If your pony acts like every showjumping filler’s a fire-breathing dragon and slams on his brakes when you try to jump them, it’s super-frustrating. But you can achieve more clear rounds by building his confidence and teaching him to fly over spooky fences, no matter what colour or shape they are!
If you spot a spooky filler on a course, stay positive and believe your pony will jump it. Then he’ll be less likely to refuse or run out.
Keep the rhythm
Don’t let your worries about a spooky fence change the way you ride, as this’ll just tell your pony it’s something he needs to be scared of! Instead, focus on staying in the same canter rhythm around the whole course, so he doesn’t think it’s any different to the other fences.
Your pony’s canter should be positive and bouncy, to give him enough power to push off from the ground and clear the fence. It might be tempting to go a little faster to encourage him over, but you risk losing control. Holding him back is another common thing to do, but that just takes away all the impulsion your pony needs to jump.
Make sure your pony’s not reluctant to jump because he’s in pain. Ask your vet to check him over, and book a visit from your saddle fitter, too.
Don’t look down
You’ll give yourself the best chance of clearing any fence, including spooky fillers, if you keep your shoulders back and look up and over it as you approach. Looking down at the fence will bring your weight forward, unbalancing your pony. This will make him less keen to jump because it’ll be harder for him to lift his forelegs and shoulders off the ground.
To help you keep your eyes up when you’re jumping, choose something in the distance to look at, such as a tree or the arena fence.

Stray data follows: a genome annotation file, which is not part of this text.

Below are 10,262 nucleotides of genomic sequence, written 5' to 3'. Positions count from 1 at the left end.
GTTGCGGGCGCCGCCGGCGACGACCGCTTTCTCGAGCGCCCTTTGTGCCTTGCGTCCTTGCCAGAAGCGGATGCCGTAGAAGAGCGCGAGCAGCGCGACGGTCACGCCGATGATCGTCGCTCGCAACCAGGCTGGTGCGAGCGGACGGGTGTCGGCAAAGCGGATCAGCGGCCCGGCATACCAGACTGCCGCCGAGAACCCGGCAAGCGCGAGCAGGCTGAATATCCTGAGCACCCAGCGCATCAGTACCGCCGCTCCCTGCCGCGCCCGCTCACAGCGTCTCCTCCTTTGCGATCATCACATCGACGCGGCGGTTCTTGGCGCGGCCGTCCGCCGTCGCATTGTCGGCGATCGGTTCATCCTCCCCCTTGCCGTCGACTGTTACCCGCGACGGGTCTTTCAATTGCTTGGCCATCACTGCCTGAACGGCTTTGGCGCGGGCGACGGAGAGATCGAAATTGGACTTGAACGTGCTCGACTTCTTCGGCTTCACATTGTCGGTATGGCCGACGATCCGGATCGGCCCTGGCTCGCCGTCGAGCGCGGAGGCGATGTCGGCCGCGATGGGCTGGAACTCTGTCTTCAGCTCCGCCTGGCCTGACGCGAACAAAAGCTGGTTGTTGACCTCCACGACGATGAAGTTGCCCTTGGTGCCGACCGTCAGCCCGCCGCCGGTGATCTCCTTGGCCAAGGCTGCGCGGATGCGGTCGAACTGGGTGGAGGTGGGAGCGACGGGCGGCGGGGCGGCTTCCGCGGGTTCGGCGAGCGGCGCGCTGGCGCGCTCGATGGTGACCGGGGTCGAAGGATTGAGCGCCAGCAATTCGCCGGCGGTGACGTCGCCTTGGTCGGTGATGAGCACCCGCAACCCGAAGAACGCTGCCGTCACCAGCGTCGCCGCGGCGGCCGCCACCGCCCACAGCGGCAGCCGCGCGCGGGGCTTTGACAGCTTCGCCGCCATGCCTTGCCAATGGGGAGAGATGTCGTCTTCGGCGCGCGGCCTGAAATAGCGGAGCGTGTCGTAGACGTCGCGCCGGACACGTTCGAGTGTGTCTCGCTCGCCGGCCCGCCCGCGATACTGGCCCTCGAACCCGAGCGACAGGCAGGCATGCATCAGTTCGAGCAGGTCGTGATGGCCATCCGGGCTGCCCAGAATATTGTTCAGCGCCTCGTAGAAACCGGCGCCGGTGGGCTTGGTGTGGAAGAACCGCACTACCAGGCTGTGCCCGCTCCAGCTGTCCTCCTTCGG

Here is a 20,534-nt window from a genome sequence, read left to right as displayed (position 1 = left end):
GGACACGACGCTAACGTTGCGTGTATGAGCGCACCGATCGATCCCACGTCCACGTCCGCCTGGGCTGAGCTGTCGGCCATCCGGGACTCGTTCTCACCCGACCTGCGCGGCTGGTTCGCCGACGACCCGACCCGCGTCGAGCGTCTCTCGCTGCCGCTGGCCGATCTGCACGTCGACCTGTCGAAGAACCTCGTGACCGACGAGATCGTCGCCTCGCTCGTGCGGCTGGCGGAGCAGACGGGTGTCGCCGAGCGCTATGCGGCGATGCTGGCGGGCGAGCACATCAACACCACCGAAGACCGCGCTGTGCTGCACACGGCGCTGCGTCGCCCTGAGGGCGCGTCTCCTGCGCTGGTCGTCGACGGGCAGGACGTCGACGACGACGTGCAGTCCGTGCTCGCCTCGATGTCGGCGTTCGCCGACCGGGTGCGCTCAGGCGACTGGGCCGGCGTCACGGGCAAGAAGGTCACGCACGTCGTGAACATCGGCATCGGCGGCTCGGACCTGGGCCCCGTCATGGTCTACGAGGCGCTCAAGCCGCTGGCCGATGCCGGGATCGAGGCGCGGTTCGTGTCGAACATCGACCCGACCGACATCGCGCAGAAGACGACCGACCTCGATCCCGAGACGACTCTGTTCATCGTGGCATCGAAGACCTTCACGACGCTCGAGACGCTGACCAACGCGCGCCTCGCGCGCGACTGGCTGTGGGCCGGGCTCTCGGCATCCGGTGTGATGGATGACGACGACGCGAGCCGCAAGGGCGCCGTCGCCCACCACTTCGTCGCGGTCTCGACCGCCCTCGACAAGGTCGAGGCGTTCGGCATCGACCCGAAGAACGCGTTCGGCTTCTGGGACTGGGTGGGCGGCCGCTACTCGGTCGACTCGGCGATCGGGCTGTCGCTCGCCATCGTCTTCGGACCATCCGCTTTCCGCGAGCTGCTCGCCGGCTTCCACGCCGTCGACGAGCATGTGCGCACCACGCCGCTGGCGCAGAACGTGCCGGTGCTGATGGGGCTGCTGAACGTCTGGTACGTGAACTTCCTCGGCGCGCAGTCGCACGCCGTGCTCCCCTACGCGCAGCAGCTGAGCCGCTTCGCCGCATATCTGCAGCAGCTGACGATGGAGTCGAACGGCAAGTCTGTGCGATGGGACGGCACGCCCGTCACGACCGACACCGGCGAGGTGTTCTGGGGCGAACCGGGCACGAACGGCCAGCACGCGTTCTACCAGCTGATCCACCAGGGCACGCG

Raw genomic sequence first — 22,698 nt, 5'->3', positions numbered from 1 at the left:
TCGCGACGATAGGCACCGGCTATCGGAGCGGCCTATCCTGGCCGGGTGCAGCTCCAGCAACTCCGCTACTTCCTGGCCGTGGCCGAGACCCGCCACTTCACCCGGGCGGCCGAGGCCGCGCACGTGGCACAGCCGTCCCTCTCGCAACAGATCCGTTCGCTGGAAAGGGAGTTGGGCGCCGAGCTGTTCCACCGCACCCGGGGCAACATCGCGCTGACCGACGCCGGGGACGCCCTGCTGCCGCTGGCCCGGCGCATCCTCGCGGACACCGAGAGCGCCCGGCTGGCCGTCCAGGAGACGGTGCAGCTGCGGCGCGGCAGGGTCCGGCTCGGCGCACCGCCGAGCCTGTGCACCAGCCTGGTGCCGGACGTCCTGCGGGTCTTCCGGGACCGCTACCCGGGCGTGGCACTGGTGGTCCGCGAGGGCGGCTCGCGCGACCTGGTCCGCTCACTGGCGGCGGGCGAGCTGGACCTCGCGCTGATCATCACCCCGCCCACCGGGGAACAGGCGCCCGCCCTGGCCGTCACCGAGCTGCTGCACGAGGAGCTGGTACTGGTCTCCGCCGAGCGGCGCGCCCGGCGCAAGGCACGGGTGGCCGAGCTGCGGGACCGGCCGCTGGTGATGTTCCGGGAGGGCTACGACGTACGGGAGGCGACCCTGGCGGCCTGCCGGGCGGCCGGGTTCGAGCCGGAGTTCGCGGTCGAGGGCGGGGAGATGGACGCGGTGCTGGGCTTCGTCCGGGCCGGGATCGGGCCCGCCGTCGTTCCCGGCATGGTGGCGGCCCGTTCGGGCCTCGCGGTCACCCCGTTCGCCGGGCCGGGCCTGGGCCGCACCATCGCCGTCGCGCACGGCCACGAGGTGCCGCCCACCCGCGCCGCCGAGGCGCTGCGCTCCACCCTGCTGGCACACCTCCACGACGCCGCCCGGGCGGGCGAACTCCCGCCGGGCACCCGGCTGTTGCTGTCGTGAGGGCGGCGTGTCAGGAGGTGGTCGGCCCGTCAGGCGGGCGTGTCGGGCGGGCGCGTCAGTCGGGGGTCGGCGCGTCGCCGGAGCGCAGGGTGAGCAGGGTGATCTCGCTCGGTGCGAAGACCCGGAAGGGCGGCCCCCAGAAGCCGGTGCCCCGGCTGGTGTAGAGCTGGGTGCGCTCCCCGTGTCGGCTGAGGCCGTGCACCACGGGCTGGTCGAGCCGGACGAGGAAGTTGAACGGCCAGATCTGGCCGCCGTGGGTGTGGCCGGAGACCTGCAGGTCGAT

Getting to know you
When you’re schooling, always introduce new fillers gradually, to build your own, and your pony’s, confidence. Here’s how…
- Walk around or between the fillers a few times, to show your pony they’re not scary!
- Build an easy fence, such as a cross-pole, then place a filler on either side, next to the wings. Pop over the fence a few times.
- When your pony’s jumping the cross-pole confidently, move the fillers a little bit closer together. Jump the fence again, then raise it to a small upright.
- Gradually bring the fillers in closer to the middle of the fence, until they’re right underneath the pole.
Show and tell
If you spot a spooky fence on a course, make use of the few seconds you have before the bell rings to show it to your pony. You can walk right up to it, then turn away, but this could tell him that it’s OK to stop at the fence. It’s much better to circle around or ride alongside it, so he gets to take a look, but keeps moving.
You don’t even need to jump over fillers to get your pony used to them. Place some around the arena and school him around them.
Make jumps look different
The more fillers you jump, the easier it’ll be to teach your pony they’re nothing to worry about. If you don’t have many at the yard, try to hire different venues as often as possible, to get him used to all sorts of fences.
Or, look for safe things you can use to decorate fences and spook-proof him. For example, you could drape a piece of carpet over a pole, or use a row of cones or colourful jump blocks as fillers.
If you have a family member who’s good at DIY, see if you can persuade them to make some fillers for you.
Cope with refusals
If your pony stops at a filler, don’t panic. Calmly turn him away from the fence, get your canter rhythm back, then try again. To guide him in and encourage him over, open your hands a little wider and keep your leg on.
Carry your whip on the side your pony tends to run out the most, as this will encourage him forward.